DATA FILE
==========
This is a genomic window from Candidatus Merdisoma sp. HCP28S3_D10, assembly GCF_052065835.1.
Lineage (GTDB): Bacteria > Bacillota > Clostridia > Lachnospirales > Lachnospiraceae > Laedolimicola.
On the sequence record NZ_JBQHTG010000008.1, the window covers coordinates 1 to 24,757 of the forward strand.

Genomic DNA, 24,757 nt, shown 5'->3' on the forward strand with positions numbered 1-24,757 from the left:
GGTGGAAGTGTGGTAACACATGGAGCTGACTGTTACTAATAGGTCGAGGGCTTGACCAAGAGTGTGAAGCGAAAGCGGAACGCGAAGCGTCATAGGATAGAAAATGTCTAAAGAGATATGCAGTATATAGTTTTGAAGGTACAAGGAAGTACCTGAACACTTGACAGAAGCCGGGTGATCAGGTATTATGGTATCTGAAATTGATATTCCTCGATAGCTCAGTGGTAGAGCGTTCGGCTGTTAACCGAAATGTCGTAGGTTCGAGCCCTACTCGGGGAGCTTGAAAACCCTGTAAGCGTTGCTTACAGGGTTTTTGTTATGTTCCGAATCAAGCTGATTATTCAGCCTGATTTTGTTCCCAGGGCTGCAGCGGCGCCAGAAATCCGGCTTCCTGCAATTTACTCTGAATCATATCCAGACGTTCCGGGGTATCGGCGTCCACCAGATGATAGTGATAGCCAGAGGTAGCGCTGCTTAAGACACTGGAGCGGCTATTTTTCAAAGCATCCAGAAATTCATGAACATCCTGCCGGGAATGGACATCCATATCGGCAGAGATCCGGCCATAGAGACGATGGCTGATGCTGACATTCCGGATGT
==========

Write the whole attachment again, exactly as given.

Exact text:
This is a genomic window from Candidatus Merdisoma sp. HCP28S3_D10, assembly GCF_052065835.1.
Lineage (GTDB): Bacteria > Bacillota > Clostridia > Lachnospirales > Lachnospiraceae > Laedolimicola.
On the sequence record NZ_JBQHTG010000008.1, the window covers coordinates 1 to 24,757 of the forward strand.

Genomic DNA, 24,757 nt, shown 5'->3' on the forward strand with positions numbered 1-24,757 from the left:
GGTGGAAGTGTGGTAACACATGGAGCTGACTGTTACTAATAGGTCGAGGGCTTGACCAAGAGTGTGAAGCGAAAGCGGAACGCGAAGCGTCATAGGATAGAAAATGTCTAAAGAGATATGCAGTATATAGTTTTGAAGGTACAAGGAAGTACCTGAACACTTGACAGAAGCCGGGTGATCAGGTATTATGGTATCTGAAATTGATATTCCTCGATAGCTCAGTGGTAGAGCGTTCGGCTGTTAACCGAAATGTCGTAGGTTCGAGCCCTACTCGGGGAGCTTGAAAACCCTGTAAGCGTTGCTTACAGGGTTTTTGTTATGTTCCGAATCAAGCTGATTATTCAGCCTGATTTTGTTCCCAGGGCTGCAGCGGCGCCAGAAATCCGGCTTCCTGCAATTTACTCTGAATCATATCCAGACGTTCCGGGGTATCGGCGTCCACCAGATGATAGTGATAGCCAGAGGTAGCGCTGCTTAAGACACTGGAGCGGCTATTTTTCAAAGCATCCAGAAATTCATGAACATCCTGCCGGGAATGGACATCCATATCGGCAGAGATCCGGCCATAGAGACGATGGCTGATGCTGACATTCCGGATGT